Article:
Data Classification: Definition, Types, Examples & Vendors

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The general answer to the question “What is data classification?” is that it’s a data organization process into various categories that helps with both protection and general usage of such data. The very purpose of a classification process is to make your data easily locatable and retrievable without needing to interrogate it again. There’s three main fields that rely heavily on a data classification as a process:

  • Data security;
  • Risk management;
  • Compliance.

As the definition suggests, data classification is all about making data easy to find and track via the tagging process (i.e. within metadata properties). The same process also includes finding out and deleting data duplicates to save both storage costs and backup time. The entire data classification process may sound complicated, but it still has to be properly understood by organization’s leaders to make correct data-related decisions.

Data classification types

Data classification is all about using a variety of labels to define a piece of information based on its data’s type, integrity, access permissions, and content. It’s not uncommon to use different security measures based on the results of the data classification with one of the parameters being the data’s importance and/or confidentiality.

As for the types of data classification methods, there are generally three of them that are considered to be the industry standard:

  • Classifying data based on its context, the main points of interest are indirect indicators of the information’s sensitivity, including location, creator, application, etc.
  • User-defined classification is entirely reliant on manual user selection for each document, it relies heavily on the end-user’s discretion and knowledge to appropriately flag documents with different types of sensitivity.
  • Classification type that automatically inspects files’ contents to determine their importance, also called content-based classification.

There’s no concrete right or wrong choice when it comes to types of data classification, each of them can fit your company really well or not fit at all.

Here’s an example of a company applying one of the three confidentiality labels to their data:

  • Public data;
  • Private data;
  • Restricted data.

According to this example, public data needs little to no security measures and can be open to everyone, while the restricted data implies the highest security measures you can create and implies that those are the most sensitive files that you have.

Other data classification examples with additional classification levels also exist, but such three-tier classification is often used as a groundwork for the majority of companies to build their own classification framework off of. And, of course, performing the classification is just one part of the process, you have to actually follow-up with the appropriate security measures and/or solutions to call the entire classification process successful and to protect your most important data. Such follow-on actions are usually, moving,archiving, encryption or outright deletion.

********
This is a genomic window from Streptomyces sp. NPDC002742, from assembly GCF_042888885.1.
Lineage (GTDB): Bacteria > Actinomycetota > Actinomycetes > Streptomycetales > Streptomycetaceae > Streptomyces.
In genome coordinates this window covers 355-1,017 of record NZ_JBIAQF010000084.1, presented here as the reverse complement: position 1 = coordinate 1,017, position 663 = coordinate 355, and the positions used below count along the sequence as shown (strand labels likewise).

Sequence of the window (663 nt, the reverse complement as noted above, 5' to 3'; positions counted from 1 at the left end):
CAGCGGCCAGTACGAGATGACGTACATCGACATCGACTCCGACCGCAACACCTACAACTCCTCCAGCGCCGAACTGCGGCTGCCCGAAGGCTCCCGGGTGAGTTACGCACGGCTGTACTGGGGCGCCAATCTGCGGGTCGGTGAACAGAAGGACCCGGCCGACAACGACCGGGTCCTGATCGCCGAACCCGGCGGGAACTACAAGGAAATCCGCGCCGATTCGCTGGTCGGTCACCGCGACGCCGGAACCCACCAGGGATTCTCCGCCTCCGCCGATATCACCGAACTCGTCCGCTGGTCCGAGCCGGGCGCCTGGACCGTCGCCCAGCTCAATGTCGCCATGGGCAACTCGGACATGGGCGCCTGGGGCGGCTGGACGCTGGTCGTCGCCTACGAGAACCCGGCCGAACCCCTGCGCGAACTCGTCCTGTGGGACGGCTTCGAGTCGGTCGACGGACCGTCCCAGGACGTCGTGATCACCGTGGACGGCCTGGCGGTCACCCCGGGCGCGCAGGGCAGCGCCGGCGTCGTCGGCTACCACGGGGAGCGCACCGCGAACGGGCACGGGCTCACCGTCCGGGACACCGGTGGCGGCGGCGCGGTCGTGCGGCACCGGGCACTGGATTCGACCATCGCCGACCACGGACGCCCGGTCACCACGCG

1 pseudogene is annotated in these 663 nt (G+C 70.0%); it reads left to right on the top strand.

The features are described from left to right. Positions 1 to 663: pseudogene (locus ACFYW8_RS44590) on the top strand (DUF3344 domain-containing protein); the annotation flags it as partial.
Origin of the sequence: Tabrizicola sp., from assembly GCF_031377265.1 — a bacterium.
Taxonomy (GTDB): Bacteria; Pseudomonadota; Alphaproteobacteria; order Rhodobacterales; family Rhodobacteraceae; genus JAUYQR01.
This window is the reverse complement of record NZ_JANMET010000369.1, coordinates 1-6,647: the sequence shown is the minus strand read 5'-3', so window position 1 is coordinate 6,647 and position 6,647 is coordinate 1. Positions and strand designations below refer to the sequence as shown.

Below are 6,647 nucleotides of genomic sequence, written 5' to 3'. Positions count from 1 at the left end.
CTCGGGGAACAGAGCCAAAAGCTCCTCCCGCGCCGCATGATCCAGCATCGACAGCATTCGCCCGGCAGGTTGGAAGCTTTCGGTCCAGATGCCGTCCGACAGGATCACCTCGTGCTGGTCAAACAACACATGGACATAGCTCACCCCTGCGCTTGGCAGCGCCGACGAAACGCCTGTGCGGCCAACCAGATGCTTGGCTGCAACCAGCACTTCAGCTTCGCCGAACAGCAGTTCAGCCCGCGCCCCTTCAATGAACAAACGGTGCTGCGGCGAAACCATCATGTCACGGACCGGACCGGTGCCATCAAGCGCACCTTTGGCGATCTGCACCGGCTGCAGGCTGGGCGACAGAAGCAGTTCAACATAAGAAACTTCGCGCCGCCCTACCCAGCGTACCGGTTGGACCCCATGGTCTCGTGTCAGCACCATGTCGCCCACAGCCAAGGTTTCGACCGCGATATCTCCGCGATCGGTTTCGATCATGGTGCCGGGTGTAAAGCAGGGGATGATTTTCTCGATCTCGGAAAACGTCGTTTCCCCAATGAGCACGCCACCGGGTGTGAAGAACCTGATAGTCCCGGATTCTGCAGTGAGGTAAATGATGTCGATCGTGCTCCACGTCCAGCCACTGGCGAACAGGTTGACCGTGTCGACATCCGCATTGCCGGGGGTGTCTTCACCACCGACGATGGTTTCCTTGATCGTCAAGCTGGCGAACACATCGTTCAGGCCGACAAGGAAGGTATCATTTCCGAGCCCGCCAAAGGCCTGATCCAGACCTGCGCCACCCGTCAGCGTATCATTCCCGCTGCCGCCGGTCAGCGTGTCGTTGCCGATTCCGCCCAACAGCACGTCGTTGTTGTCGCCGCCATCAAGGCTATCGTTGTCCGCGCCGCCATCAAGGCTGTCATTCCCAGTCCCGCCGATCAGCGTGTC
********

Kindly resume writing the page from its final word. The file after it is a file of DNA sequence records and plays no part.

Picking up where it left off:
Data classification process

If you’re wondering how to classify data, then you’ll need some sort of a base to work from. In some cases data classification as a process might become complicated and cumbersome very quickly, and while the automatization of the classification process helps a lot – the company itself must perform a variety of operations for the entire process to work properly, including:

  • Finding out the correct criteria and/or categories that would be used to perform the entire data classification process;
  • Implement various security-related measures based on the results of the classification process;
  • Ensure the maintaining of proper data classification protocols by outlining the responsibilities of a company’s employees.

This process should provide both the company with an operational data classification framework to work with. Each category should also include additional information around security considerations, data types and rules that relate to various processes that can be performed with said data (storage, retrieval, transmission and other processes).

Data classification and compliance

Some compliance regulations also put a lot of weight towards a company to implement data classification, in one way or another. A good example of such a regulation is GDPR, implying that if your company works with EU citizens in any way – you have to know what that data is, where it is stored, and protect it with appropriate security measures.

There’s also the fact that compliance regulations like GDPR often demand much heavier security measures for specific data categories. For example, GDPR prohibits any sort of processing of data that’s related to philosophical beliefs, racial or ethnical origins, or political opinions. The properly performed classification procedure should be able to alleviate a lot of risk that comes with such specific topics, thus lessening the chances of a company having compliance issues and ultimately paying for any mistakes.